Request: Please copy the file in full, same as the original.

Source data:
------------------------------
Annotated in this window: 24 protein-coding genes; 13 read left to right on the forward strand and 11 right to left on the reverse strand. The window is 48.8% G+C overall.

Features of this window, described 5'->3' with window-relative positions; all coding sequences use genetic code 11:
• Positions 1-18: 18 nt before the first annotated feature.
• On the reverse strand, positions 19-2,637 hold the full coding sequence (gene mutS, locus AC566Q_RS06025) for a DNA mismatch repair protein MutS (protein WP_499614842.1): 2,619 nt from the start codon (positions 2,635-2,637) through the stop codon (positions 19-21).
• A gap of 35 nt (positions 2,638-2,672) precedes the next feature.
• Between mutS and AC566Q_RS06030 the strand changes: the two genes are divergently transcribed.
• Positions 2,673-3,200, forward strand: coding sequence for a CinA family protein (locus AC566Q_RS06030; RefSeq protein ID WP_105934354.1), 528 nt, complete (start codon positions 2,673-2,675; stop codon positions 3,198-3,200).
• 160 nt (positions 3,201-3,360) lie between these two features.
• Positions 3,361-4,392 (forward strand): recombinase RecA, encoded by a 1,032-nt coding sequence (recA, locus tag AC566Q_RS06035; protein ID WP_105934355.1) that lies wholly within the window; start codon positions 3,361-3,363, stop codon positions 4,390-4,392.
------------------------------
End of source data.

Annotated in this window: 24 protein-coding genes; 13 read left to right on the forward strand and 11 right to left on the reverse strand. The window is 48.8% G+C overall.

Features of this window, described 5'->3' with window-relative positions; all coding sequences use genetic code 11:
• Positions 1-18: 18 nt before the first annotated feature.
• On the reverse strand, positions 19-2,637 hold the full coding sequence (gene mutS, locus AC566Q_RS06025) for a DNA mismatch repair protein MutS (protein WP_499614842.1): 2,619 nt from the start codon (positions 2,635-2,637) through the stop codon (positions 19-21).
• A gap of 35 nt (positions 2,638-2,672) precedes the next feature.
• Between mutS and AC566Q_RS06030 the strand changes: the two genes are divergently transcribed.
• Positions 2,673-3,200, forward strand: coding sequence for a CinA family protein (locus AC566Q_RS06030; RefSeq protein ID WP_105934354.1), 528 nt, complete (start codon positions 2,673-2,675; stop codon positions 3,198-3,200).
• 160 nt (positions 3,201-3,360) lie between these two features.
• Positions 3,361-4,392 (forward strand): recombinase RecA, encoded by a 1,032-nt coding sequence (recA, locus tag AC566Q_RS06035; protein ID WP_105934355.1) that lies wholly within the window; start codon positions 3,361-3,363, stop codon positions 4,390-4,392.